CAMELS were among the domestic animals that Abraham received from Pharaoh, says the Bible. (Gen. 12:16) When Abraham’s servant went on a long journey to Mesopotamia, he “took ten camels from the camels of his master.” So the Bible clearly states that Abraham owned camels about the beginning of the second millennium B.C.E.—Gen. 24:10.
    Some do not accept this. The New International Version Archaeological Study Bible reports: “Scholars have debated the historicity of these references to camels because most believe that these animals were not widely domesticated until approximately 1200 B.C., long after the time of Abraham.” Any earlier Biblical reference to camels would therefore be considered an anachronism, or a chronological misplacing.
    Other scholars, however, argue that although the domestication of camels became a factor of importance about the end of the second millennium, this does not mean that camels were not used earlier. The book Civilizations of the Ancient Near East states: “Recent research has suggested that the domestication of the camel took place in southeastern Arabia some time in the third millennium [B.C.E.]. Originally, it was probably bred for its milk, hair, leather, and meat, but it cannot have been long before its usefulness as a beast of burden became apparent.” This dating to before Abraham’s time seems to be supported by bone fragments and other archaeological remains.
    Written evidence also exists. The same reference work says: “In Mesopotamia, cuneiform lists mention the creature [the camel] and several seals depict it, indicating that the animal may have reached Mesopotamia by the beginning of the second millennium,” that is, by Abraham’s time.
    Some scholars believe that South Arabian merchants involved in the incense trade used camels to transport their goods northward through the desert, heading to such areas as Egypt and Syria and thereby introducing camels to these areas. This trade was probably common as early as 2000 B.C.E. Interestingly, Genesis 37:25-28 mentions Ishmaelite merchants who used camels to transport incense to Egypt about a hundred years after the time of Abraham.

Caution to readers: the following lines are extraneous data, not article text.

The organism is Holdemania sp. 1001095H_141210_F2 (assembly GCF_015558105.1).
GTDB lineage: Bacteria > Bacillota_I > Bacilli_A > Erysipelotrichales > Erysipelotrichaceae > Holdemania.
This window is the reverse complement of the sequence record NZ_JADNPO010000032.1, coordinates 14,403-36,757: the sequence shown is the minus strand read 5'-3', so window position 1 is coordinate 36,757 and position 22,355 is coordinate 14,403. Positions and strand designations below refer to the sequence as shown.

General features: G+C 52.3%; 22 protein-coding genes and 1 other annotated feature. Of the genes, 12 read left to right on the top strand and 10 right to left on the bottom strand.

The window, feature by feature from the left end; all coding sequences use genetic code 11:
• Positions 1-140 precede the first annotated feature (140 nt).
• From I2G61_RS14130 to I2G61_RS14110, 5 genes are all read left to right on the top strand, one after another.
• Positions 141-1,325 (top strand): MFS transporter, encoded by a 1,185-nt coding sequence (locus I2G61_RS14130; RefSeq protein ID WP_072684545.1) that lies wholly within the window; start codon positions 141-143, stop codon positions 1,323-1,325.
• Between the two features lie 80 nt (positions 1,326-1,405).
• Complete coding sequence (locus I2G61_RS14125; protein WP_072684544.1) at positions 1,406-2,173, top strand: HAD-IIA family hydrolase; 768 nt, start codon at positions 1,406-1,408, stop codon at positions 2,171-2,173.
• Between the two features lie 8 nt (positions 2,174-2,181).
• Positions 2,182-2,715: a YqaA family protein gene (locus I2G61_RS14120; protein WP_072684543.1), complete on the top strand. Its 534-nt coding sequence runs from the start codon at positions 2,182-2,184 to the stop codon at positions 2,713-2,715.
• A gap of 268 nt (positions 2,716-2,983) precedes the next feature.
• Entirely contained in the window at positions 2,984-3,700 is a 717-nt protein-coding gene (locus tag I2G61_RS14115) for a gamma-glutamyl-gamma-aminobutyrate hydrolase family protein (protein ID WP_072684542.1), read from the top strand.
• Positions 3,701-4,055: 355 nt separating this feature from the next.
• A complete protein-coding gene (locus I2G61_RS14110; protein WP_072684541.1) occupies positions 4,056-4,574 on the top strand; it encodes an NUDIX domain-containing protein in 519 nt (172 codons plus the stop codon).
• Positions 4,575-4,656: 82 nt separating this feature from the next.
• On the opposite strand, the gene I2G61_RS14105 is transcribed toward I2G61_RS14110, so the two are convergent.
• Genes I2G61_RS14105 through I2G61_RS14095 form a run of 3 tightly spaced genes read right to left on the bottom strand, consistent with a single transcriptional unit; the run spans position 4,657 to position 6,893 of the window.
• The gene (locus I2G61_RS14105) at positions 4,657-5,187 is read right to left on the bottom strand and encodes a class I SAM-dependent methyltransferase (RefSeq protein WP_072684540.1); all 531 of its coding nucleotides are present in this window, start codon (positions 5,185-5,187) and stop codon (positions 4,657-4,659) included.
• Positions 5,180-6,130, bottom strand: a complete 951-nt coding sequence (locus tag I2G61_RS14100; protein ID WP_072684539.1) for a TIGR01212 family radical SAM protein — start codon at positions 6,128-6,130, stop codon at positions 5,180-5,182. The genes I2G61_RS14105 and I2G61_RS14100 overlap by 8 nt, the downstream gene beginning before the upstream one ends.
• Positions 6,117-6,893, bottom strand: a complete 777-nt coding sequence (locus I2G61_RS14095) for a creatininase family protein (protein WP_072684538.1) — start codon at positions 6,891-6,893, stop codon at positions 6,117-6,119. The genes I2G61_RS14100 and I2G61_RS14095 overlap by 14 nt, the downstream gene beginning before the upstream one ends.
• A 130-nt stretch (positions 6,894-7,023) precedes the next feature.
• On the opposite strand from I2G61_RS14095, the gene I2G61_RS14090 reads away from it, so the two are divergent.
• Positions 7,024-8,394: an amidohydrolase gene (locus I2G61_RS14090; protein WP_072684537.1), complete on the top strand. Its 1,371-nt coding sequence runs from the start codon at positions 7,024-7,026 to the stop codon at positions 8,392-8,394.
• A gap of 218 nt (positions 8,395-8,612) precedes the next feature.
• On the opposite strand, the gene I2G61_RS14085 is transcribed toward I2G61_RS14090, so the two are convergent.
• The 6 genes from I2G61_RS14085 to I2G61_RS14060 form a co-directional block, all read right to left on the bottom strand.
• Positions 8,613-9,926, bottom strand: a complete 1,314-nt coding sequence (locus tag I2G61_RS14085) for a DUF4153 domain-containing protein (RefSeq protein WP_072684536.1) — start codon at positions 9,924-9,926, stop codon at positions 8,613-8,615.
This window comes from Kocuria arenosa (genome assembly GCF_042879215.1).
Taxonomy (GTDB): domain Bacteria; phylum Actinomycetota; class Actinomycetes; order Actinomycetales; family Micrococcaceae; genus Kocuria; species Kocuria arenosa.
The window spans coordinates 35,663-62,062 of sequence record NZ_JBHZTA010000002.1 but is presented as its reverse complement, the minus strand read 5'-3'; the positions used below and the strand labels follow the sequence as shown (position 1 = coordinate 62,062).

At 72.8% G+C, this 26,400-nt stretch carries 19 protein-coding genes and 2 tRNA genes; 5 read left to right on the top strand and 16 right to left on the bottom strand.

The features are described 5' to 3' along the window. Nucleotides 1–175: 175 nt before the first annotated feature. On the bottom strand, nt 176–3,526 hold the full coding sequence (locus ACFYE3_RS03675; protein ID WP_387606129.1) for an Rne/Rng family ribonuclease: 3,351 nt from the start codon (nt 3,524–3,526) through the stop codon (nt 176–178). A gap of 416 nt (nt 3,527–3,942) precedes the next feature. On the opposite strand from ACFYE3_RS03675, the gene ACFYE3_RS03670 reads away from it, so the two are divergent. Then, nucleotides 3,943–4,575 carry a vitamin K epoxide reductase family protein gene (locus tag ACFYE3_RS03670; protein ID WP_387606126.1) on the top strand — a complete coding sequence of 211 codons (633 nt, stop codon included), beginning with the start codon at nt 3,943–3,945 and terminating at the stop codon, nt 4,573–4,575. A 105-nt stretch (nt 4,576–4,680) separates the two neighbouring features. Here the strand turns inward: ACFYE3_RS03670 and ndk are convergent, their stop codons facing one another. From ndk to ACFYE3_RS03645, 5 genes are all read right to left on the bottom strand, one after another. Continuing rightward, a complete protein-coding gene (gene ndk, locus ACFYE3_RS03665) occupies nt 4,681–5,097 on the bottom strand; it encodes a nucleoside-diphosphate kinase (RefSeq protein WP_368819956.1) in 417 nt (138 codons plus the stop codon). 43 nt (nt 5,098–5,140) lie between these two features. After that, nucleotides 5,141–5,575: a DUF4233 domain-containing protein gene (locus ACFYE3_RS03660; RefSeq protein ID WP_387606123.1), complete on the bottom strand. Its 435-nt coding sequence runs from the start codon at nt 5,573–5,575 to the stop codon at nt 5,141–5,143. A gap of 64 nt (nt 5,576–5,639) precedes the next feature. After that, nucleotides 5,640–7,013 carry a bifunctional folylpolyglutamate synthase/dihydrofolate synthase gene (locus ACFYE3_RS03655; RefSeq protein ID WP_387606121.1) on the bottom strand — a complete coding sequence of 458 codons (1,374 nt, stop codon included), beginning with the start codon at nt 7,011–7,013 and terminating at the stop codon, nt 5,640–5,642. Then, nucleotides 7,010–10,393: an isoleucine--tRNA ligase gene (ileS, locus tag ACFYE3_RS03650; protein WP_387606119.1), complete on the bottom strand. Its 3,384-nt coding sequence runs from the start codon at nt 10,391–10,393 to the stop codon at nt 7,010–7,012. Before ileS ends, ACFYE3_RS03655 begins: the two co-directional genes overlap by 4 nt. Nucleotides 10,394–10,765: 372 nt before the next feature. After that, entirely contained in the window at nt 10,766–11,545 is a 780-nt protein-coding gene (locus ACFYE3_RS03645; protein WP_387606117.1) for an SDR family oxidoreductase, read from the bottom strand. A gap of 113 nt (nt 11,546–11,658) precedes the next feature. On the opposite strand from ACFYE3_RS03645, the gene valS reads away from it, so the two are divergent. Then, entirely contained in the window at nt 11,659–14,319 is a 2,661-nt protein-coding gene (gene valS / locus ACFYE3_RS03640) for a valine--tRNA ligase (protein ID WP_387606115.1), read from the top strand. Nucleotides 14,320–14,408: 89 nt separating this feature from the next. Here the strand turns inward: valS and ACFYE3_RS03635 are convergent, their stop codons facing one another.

Perhaps camels were not widely used in the ancient Near East at the beginning of the second millennium B.C.E., but evidence seems to confirm that they were not completely unknown. The International Standard Bible Encyclopedia therefore concludes: “It is no longer necessary to regard the mention of camels in the patriarchal narratives as anachronisms, since there is ample archeological evidence for the domestication of the camel before the time of the patriarchs.”

  20. bz says

    Am I missing where the information about the two photographs in this article is located? Could someone (perhaps the author) please tell me about the pictured figurines. Source, links back to a museum website or database? Anything? I’ve read J. P. Free – Abraham’s Camels ( and am trying to determine if one of the artifacts mentioned by J. P. Free is pictured here.

  21. Dorian says

    I love to read all this religious biased comments. If the evidence points to one direction, but contradicts the bible, hey, throw away the evidence and stick with the bible!


  22. Sarah says

    Could not a DNA test be performed on the camel bones? The date at which human DNA is discovered in the camel bones will be date at which these poor animals came into contact with humans.

  23. Christopher says

    @ Dorian. What is also telling is when an archaeological discovery is made that in no way excludes the historical account recorded in the bible and “direct proof [of] anachronism” is claimed by the researchers. I suppose there is enough bias to go around.

  24. paul says

    The domesticated camel was mentioned many times in Genesis. But these two archaeologists Erez Ben-Yosef and Lidar Sapir-Hen were doubtful based on their findings using 9th century bones to generalize when and where camels were domesticated in ancient Israel. To whom I should believe? To Moses – the author of the first five books of the old testament or to these two archaeologists who were born 40, 50, 60 or 70 years ago?

  25. Dorothy says